Mozambique: Reconstruction Conference to Cost 12 Million Meticais

Maputo — Mozambique's Post-Cyclone Reconstruction Office expects to spend about 12 million meticais (about 190,000 US dollars) in organising the international donors' conference that will be held in Beira at the end of May.

The government set up the office to coordinate reconstruction efforts in the wake of cyclone Idai, which hit the central provinces on 14 March, and cyclone Kenneth, which struck the northern province of Cabo Delgado on 25 April.

Speaking at a Maputo press conference on Thursday, the Executive Director of the Reconstruction Office, Francisco Pereira, said that, on the second and final day of the conference there will be a high level meeting chaired by President Filipe Nyusi, at which Mozambique's cooperation partners are expected to announce their pledges of support.

The total amount needed to rebuild the cyclone devastated areas is put in the regon of 3.2 billion dollars.

As for the 12 million meticais for the conference itself, Pereira said it would be spent on accommodation, meals, transport, printing and translation.

Pereira said he had met with donor representatives in Maputo on Thursday morning, and had found "there's a certain enthusiasm which could bring good results for the conference".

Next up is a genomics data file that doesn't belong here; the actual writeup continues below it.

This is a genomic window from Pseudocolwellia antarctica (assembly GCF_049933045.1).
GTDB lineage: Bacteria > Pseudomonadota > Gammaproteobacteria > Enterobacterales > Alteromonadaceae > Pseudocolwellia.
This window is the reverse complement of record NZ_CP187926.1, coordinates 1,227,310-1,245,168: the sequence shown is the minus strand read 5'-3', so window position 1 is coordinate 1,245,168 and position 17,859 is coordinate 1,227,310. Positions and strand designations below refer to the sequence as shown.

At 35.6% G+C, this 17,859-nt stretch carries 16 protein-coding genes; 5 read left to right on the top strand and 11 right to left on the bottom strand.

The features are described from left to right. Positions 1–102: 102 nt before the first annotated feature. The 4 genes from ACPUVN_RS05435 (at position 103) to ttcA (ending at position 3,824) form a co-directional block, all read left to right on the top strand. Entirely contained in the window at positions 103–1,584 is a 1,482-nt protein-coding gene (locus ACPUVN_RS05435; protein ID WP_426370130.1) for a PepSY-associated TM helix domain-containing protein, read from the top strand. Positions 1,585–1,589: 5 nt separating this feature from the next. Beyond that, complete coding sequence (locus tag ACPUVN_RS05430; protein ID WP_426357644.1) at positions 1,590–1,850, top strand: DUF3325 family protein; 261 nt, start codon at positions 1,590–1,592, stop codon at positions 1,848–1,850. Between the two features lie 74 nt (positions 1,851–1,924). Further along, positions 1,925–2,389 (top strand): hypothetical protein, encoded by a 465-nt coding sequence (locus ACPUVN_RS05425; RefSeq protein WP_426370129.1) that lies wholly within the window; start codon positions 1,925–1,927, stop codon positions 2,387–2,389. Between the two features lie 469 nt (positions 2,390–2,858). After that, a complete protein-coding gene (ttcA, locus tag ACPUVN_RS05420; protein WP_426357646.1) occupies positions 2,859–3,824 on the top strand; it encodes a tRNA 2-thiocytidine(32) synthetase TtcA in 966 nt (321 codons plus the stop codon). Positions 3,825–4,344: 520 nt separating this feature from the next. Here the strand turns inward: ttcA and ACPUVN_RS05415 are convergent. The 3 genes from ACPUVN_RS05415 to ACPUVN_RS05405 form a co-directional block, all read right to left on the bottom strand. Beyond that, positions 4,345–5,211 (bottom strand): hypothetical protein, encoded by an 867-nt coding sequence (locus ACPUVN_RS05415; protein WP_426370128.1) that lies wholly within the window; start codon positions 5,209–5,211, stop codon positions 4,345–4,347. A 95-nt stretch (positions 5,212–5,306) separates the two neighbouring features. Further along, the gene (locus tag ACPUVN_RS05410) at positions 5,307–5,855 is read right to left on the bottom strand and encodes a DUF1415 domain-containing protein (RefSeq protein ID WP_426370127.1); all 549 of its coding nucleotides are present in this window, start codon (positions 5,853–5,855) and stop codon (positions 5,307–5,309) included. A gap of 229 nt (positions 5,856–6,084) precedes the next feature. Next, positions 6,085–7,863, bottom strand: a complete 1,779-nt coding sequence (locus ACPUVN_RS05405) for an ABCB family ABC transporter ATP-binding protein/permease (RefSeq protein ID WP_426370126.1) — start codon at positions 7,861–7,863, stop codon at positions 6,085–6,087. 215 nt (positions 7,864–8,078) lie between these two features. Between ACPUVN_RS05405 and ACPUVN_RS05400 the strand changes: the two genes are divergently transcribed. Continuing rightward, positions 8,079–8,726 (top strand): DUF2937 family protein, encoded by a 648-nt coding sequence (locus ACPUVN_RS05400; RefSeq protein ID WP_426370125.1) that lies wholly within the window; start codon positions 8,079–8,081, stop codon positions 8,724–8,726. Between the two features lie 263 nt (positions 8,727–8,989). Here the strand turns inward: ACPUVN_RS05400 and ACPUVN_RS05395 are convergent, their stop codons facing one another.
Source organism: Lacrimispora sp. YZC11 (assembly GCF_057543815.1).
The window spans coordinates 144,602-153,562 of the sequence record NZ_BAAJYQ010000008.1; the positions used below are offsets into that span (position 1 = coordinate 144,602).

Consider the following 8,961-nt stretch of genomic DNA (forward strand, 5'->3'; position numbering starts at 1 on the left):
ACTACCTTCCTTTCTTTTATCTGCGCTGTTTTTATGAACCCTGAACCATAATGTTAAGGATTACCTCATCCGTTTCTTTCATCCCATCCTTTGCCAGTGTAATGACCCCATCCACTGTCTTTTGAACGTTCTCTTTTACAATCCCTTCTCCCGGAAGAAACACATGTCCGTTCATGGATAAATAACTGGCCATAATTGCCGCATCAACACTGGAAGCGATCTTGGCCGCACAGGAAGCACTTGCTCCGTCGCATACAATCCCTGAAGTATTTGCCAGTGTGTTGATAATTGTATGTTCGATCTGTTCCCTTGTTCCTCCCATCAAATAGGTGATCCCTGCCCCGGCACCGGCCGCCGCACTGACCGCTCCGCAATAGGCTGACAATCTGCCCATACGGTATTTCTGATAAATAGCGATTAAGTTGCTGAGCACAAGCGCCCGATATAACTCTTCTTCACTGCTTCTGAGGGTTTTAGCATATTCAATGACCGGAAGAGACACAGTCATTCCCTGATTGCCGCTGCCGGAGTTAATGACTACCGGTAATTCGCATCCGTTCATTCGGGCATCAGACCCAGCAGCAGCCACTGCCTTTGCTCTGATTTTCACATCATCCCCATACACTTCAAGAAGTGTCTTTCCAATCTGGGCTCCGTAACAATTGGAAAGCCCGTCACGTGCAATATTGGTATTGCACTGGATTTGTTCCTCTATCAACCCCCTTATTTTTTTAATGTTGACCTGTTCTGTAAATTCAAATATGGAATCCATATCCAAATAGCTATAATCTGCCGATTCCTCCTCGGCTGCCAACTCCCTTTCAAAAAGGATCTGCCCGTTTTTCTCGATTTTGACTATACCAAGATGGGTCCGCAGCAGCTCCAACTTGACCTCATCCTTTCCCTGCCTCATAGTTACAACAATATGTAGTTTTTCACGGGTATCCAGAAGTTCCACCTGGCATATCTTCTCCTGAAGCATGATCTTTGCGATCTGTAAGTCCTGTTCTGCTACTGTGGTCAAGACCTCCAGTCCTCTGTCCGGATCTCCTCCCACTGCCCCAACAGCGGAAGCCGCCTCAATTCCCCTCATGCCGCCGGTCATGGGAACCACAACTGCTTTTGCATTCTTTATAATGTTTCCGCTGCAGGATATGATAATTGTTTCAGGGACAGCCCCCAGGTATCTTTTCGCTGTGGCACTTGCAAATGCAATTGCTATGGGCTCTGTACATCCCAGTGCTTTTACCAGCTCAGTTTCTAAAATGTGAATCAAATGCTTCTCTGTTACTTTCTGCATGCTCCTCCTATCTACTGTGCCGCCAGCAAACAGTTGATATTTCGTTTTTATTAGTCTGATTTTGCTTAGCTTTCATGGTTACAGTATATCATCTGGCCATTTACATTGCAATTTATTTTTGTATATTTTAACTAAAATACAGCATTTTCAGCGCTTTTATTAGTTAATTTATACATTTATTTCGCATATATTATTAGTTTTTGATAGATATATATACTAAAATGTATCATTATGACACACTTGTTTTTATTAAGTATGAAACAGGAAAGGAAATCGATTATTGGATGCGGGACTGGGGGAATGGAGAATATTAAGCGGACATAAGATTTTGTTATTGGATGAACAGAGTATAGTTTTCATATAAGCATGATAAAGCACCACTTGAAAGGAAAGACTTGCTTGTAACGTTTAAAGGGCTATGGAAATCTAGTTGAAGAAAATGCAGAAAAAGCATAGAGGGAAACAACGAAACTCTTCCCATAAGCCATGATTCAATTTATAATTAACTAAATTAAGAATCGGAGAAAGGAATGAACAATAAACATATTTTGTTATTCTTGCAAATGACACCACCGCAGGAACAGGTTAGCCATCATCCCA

He expected over 700 people to attend the conference, from cooperation partners, international organisations, private business, and civil society organisations. Among the sectors of activity that merited discussion at the conference, Pereira added, are agriculture, industry, tourism, transport, energy and health and education facilities.

After the conference, the Reconstruction Office should draw up a programme for each productive sector, in order to facilitate funding from donors. Pereira said the Office has already received over 100 projects for rebuilding the cyclone affected areas. These projects focused particularly on roads and other infrastructures.

At the demand of the donors, the Reconstruction Office will receive an annual international audit, to confirm how the funds have been spent.

Pereira said the office will have a computerised platform "allowing us to know, at the end of the day, how much money has come in, how much was spent, what was it spent on, and what are the results".

The operations room, he added, will be a second platform set up by the Reconstruction Office, which should allow anyone to know instantly what projects are being designed, which are under way, and which have been completed.

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